Both federal and state employment laws protect all employees throughout the employment process. This is a guide to the basic laws that protect employees in Wisconsin.
Rules for Hiring
It is Illegal to discriminate against job applicants or employees because of race, color, religion, sex, pregnancy, national origin, age, disability, or genetic information. Employers may not use these factors in job advertisements, interviews, or application decisions.
Employers must constrain interview questions to those pertinent to the position available. They are barred from asking questions about disability; questions about race, sex, national origin, age, and religion are inappropriate in determining aptitude.
Minimum Wage and Overtime
Federal minimum wage is $7.25 per hour. Employers are required to pay at least the federal minimum wage and overtime pay of 1.5 times the regular rate of pay. Overtime rules cover the majority of employees, but there may be exceptions.
States may have their own laws, with additional protections. Wisconsin's minimum wage is $7.25 per hour.
Employees have the right to a safe work environment. Employers must provide working conditions without known dangers and provide safety training. Employees have the right to ask the Occupational Safety and Health Administration (OSHA) to perform inspections for safety, and employers may not retaliate, discriminate, or fire employees for pointing out unsafe conditions.
Worker’s compensation is a disability compensation program that provides remuneration to workers who are injured at work or who acquire an occupational disease. Examples of compensation include wage replacement, medical treatment, vocational rehabilitation, and death benefits.
Federal compensation covers federal workers. Individuals injured on the job while employed by private companies or state and local government agencies must refer to Wisconsin Workers' Compensation Board.
In addition to employers' time-off programs, some types of time off are required by federal and state laws, including family and medical leave to take time off for personal and family needs. The federal Family and Medical Leave Act (FMLA) gives up to 12 weeks per year of unpaid time off and sometimes longer. You have the right to be reinstated after leave in the same or equal position.
Wisconsin allows time off to vote with notification to employers in advance.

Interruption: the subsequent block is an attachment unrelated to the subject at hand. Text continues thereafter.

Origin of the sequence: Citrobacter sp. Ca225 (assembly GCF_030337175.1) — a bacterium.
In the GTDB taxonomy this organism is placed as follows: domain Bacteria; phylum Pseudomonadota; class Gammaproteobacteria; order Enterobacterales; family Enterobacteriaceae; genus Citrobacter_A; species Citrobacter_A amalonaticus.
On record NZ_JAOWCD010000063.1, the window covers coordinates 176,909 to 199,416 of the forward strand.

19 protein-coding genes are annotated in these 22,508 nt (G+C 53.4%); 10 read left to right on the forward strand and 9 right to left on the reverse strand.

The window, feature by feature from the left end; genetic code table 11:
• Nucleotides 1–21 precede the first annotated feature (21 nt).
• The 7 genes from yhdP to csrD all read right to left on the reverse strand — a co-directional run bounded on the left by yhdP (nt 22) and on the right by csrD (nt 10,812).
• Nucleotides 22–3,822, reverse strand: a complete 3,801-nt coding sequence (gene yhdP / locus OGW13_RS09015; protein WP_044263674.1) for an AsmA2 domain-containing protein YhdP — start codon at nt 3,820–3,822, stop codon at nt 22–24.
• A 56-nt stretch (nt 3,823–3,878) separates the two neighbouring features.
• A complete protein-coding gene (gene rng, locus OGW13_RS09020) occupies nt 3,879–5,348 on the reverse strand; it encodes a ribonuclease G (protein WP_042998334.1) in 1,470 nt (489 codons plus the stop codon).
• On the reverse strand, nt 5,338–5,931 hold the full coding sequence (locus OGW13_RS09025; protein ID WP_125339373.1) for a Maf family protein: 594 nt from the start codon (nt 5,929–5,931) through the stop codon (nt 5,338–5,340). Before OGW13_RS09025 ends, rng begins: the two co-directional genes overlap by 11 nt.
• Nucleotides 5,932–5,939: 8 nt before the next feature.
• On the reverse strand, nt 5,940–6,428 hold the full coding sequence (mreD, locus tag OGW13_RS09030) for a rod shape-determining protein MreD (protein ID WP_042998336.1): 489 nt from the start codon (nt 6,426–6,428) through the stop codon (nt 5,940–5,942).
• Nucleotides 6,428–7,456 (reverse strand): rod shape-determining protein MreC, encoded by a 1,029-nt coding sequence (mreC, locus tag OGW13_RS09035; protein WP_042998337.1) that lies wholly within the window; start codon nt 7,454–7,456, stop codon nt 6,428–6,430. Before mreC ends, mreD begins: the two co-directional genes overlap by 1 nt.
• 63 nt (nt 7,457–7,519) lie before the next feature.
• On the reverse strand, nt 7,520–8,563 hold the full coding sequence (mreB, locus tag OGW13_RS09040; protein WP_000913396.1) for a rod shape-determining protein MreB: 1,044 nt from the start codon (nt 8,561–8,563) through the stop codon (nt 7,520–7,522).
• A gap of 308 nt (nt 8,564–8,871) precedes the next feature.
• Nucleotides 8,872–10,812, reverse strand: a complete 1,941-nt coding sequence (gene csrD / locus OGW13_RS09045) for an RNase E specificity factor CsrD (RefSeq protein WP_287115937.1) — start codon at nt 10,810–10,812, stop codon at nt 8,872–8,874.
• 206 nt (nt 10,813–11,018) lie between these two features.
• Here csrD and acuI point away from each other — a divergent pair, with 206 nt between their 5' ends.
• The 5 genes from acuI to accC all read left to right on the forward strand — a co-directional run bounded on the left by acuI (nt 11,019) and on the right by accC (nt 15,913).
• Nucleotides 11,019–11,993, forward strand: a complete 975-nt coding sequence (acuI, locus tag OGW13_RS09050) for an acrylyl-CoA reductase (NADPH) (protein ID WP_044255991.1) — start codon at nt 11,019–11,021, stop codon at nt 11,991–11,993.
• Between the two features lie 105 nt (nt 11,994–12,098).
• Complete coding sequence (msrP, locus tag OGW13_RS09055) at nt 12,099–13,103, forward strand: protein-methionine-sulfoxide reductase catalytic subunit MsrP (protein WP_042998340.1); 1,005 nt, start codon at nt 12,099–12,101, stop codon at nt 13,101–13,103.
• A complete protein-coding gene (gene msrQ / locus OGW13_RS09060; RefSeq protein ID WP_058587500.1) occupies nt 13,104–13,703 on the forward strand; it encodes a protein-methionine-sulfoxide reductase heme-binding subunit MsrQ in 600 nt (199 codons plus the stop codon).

Protection from Harassment
Harassment is a type of employment discrimination that is illegal under federal law and includes, but is not limited to, sexual harassment. Harassment is defined as any unwelcome conduct related to race, color, religion, sex, pregnancy, national origin, age, disability, or genetic information. The offensive conduct cannot be a condition of continued employment, or create a hostile, intimidating, or abusive work environment.
Rights on Termination
Almost all states are “employment at will” states, including Wisconsin. Private-sector employers and employees have the right to terminate employment at will, at any time, and without a reason.
Employers may not terminate workers for illegal reasons including: retaliation, discrimination, refusal to take a lie detector test, alien status, making an OSHA complaint, or for violating public policy such as refusing to break a law, complaining about illegal acts, or exercising a legal right.
Wisconsin requires employers to give outgoing employees their final paychecks on the next payday. Any vacation pay that has accrued is required to be paid out in your final paycheck.
The Department of Labor's Unemployment Insurance programs provide unemployment benefits to eligible workers who become unemployed through no fault of their own. Benefits are equal to a percentage of earnings for a maximum of 26 weeks. Wisconsin’s benefits amount can be calculated on the state’s Department of Workforce Development website.
COBRA is a federal program that offers eligible former employees, retirees, spouses, former spouses, and dependent children the right to temporary continuation of health coverage at group rates for 18 months. This coverage, however, is only available when employment is lost due to voluntary and involuntary termination not gross misconduct. Small companies with fewer than 20 employees are usually excluded from federal COBRA coverage, but Wisconsin offers mini-COBRA, a program that extends group coverage rates to employees of smaller companies of 19 or fewer. Wisconsin's health care continuation law covers all employers maintaining group policies issued in Wisconsin.
Employment law is complicated and confusing. If you have any questions about your employment circumstances, it is best to speak with a Wisconsin employment lawyer.